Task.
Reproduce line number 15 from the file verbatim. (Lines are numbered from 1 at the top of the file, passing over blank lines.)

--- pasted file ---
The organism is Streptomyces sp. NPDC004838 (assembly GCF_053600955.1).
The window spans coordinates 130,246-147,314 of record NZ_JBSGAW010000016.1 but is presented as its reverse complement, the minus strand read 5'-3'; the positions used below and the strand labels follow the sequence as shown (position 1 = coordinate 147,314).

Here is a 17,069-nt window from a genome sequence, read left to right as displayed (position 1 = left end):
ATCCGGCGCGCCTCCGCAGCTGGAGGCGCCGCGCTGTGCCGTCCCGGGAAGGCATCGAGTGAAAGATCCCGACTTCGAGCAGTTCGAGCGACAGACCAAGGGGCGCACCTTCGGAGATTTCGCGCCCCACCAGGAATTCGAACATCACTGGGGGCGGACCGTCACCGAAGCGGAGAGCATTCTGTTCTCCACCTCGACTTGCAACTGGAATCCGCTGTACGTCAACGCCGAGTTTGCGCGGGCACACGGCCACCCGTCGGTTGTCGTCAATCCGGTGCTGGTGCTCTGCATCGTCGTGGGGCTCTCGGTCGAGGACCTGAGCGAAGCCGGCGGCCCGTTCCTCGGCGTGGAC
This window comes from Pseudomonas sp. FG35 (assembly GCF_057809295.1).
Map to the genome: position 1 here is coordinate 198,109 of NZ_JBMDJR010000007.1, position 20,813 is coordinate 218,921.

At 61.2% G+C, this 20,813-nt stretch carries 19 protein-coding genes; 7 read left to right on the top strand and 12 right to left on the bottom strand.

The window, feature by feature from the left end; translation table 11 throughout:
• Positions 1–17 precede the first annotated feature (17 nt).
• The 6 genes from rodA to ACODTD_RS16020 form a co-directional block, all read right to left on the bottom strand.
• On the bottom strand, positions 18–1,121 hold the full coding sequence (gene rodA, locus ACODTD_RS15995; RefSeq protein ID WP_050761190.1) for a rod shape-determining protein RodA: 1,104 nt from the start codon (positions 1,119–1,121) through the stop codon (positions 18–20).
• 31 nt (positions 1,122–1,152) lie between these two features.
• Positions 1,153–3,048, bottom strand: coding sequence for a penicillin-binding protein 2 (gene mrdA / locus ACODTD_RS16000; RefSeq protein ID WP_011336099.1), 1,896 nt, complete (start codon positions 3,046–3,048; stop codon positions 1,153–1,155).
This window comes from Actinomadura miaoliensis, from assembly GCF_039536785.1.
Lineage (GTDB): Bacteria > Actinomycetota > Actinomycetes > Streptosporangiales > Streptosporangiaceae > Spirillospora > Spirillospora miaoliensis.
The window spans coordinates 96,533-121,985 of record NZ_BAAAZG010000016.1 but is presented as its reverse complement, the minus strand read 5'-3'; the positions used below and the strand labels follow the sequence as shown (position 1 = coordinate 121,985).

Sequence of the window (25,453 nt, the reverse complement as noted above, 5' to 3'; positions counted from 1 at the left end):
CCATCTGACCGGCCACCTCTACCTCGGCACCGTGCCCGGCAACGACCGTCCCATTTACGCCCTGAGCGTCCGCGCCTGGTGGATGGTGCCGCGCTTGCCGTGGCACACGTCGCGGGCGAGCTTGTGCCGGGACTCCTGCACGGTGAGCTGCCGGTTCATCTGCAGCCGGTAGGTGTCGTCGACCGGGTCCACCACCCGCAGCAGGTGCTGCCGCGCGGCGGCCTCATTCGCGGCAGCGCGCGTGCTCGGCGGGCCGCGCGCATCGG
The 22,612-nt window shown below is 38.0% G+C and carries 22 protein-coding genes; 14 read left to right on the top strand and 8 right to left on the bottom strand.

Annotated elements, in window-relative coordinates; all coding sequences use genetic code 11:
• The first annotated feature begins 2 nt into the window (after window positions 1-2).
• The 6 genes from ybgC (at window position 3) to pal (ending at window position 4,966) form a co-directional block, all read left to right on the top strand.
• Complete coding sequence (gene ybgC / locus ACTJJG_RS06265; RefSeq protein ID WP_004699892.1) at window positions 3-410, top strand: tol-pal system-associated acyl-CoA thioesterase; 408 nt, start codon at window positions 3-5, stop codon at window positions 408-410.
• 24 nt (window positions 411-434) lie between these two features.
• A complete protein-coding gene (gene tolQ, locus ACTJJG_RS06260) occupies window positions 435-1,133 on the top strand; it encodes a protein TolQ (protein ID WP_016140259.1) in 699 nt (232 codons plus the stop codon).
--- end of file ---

Lineage (GTDB): Bacteria > Actinomycetota > Actinomycetes > Streptosporangiales > Streptosporangiaceae > Spirillospora > Spirillospora miaoliensis.